Pardew is beginning to understand the ferocity of the Tyne-Wear derby after two years in charge of Newcastle and he expects another tumultuous encounter at the Stadium of Light this weekend.
The fixture may not have as much global recognition as the Manchester, Merseyside or Glasgow derbies or the Milan derby in Italy, but the battle for supremacy in the north-east of England is just as intense as those more glamorous fixtures.
Previous clashes between the clubs have often featured fighting between rival fans in and around the stadium and extra police have been drafted in to ensure any potential flashpoints are quickly dealt with.
Pardew knows that the players' behaviour is also crucial to ensuring such a volatile atmosphere doesn't boil over.
"It's one of the great derbies of the world, you have to say that," Pardew said.
"I have been to many, many games, including the Glasgow derby, and this game is as venomous as that.
"It makes it electric. You don't want to lose that passion, but hopefully at the end of the game, everybody shakes hands, the better team has won and we all go home safely. That's important."
In the circumstances, Pardew will attempt to set an example on the sideline this time around after angry exchanges between the two benches at St James' Park in March, during which he admits he allowed himself to be carried away.
"There is a little bit of passion flying about and it needs to be conducted in the right manner by players and staff alike," Pardew said.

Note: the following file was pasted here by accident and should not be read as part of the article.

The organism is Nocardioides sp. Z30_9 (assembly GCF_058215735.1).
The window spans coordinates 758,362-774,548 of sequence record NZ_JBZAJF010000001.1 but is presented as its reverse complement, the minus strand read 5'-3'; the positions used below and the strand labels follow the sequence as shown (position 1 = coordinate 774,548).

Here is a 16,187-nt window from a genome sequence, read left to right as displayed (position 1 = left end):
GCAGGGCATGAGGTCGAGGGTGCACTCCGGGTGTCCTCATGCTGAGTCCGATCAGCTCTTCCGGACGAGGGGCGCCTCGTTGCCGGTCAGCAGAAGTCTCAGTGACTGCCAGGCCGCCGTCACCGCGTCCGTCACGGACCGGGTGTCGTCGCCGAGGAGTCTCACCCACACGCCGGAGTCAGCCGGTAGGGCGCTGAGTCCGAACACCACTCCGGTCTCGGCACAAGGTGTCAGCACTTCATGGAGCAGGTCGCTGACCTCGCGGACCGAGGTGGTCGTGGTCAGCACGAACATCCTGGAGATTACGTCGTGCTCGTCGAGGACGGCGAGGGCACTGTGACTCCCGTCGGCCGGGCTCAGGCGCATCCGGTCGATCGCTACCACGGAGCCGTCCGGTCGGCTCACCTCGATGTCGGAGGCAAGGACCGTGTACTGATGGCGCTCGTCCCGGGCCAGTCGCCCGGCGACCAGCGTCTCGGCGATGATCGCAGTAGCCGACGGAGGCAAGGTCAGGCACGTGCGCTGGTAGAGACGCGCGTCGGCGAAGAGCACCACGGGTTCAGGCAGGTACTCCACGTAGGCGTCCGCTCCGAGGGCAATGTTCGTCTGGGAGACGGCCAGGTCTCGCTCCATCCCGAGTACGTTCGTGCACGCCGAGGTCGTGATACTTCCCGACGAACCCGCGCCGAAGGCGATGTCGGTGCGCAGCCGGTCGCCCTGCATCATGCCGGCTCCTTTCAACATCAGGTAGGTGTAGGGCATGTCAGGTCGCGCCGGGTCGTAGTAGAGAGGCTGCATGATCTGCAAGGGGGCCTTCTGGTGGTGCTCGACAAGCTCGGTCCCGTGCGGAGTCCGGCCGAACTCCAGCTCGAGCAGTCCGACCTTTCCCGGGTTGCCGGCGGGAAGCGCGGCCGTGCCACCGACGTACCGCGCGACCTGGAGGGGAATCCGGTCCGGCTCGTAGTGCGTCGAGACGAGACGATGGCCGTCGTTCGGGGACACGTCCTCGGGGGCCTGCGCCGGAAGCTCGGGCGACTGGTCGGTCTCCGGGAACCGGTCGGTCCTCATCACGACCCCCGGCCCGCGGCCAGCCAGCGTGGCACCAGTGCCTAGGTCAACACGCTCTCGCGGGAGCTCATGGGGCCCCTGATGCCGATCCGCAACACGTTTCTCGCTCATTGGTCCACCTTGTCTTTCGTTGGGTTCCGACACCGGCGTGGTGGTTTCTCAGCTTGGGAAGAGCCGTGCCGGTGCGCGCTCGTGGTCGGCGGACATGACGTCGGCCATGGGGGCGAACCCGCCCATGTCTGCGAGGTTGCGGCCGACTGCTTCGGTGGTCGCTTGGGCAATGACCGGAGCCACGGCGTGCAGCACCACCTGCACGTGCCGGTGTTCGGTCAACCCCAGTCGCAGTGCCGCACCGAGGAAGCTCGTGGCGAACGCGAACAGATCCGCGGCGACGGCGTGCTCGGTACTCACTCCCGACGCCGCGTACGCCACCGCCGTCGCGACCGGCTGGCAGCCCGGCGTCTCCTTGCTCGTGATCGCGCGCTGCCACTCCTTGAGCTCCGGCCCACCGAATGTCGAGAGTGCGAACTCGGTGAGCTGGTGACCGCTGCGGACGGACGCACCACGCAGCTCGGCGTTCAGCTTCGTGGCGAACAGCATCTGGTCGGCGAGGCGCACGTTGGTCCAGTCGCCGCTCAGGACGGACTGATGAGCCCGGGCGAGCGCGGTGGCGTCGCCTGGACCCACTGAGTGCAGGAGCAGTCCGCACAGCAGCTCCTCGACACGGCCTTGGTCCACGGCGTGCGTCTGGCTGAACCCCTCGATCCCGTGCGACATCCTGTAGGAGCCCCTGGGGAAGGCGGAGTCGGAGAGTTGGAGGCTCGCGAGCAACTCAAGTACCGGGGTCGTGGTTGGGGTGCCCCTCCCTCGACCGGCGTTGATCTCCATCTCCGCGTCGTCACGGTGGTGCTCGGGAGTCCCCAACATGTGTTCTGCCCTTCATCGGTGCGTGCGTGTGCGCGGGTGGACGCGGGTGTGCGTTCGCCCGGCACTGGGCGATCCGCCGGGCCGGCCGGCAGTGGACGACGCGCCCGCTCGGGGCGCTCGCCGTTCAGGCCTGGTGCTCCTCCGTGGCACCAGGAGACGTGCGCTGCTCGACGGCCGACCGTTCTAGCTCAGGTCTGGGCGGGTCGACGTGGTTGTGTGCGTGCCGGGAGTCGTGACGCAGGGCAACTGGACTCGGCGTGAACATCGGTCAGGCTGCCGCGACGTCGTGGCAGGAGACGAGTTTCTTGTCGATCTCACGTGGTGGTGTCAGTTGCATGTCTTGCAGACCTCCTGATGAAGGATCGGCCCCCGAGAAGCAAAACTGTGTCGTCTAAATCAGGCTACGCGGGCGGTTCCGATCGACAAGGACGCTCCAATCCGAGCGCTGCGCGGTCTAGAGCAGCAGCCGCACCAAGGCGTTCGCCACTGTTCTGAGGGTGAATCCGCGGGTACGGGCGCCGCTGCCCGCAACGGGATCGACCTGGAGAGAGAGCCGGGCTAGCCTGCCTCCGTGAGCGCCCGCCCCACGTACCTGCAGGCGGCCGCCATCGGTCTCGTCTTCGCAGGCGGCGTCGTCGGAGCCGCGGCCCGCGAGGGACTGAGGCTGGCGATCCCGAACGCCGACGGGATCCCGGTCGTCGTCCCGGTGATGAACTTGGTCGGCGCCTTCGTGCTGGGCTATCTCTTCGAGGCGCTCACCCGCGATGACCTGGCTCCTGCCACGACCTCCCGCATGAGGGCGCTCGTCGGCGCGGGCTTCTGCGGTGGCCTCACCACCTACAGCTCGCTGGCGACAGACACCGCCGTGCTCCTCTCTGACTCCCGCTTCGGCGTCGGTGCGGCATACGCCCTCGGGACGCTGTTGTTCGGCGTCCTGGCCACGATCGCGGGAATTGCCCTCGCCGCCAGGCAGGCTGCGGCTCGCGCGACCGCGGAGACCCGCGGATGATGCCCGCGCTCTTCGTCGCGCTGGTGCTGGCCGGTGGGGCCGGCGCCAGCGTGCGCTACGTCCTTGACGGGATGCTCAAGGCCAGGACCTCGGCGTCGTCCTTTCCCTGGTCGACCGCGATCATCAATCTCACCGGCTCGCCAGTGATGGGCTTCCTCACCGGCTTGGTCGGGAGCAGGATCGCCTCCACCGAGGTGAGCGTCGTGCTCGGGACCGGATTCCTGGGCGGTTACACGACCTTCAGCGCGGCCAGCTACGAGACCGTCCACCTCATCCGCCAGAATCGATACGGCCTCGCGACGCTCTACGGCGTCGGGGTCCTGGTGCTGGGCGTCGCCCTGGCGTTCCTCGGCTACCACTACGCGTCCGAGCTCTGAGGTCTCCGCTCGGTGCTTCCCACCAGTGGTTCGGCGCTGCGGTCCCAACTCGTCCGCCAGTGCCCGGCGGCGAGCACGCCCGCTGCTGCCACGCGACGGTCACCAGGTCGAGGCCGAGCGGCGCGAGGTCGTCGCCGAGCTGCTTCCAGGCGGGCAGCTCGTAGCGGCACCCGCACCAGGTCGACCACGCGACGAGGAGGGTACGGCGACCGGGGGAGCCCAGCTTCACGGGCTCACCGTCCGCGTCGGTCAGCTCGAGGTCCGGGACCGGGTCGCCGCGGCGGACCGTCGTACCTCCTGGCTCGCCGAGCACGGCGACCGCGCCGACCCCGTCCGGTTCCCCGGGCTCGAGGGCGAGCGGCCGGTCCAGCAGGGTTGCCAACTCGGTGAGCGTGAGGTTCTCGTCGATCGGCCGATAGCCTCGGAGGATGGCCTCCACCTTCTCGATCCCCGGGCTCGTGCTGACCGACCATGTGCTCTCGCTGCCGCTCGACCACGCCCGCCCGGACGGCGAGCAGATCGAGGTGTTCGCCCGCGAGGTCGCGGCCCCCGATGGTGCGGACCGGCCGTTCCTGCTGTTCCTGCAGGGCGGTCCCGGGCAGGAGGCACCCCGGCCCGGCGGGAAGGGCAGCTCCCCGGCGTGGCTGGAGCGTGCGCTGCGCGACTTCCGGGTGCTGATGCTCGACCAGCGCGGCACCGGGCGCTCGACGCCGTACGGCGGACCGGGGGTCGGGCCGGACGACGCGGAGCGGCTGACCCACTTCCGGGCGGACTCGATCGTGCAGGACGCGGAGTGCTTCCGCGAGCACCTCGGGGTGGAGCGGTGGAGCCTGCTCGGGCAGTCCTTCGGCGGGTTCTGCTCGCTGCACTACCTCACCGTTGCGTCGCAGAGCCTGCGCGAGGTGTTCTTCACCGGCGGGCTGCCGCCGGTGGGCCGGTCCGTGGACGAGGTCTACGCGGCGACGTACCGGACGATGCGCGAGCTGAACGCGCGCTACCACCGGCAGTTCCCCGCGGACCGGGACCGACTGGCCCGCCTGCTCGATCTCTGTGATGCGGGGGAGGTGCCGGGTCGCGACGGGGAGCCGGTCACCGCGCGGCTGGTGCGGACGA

"But emotions sometimes get the better of you, like it did with me at the end of last season's game when we scored in the last minute. It's an emotive game, we want to win.
"Both myself and (Sunderland manager) Martin O'Neill will be very keen that 11 men end the game. You have got to control your emotions because at some point, there will be a flash-point in the game.
"There will be a tackle that's mis-timed and probably look worse than it is, and it will be how you behave when that incident occurs."
Newcastle, who have lost only once in the league at Sunderland since 1980, hold the upper hand in recent derby clashes – going unbeaten since 2008 – but it is their resurgence under Pardew that has impressed O'Neill.
The Black Cats have their own ambitions of establishing themselves in the upper reaches of the table and O'Neill believes the recent success of their near neighbours should inspire Sunderland to believe they too can make that leap.
"Of course, it should do, absolutely. We should take our lead from them in that sense," he said.
"Alan Pardew won the Manager of the Year and deserved that, so it was a terrific effort. They deserved all the accolades going, there's no question about that.
"It should give us the type of lift that we would need around here because our aim is at some stage or another to be at least the best side here in this part of the world, that's number one.
"If you are a better side than Newcastle at some stage or another and they are continuing to make progress, that must mean you are doing okay." – Sapa-AFP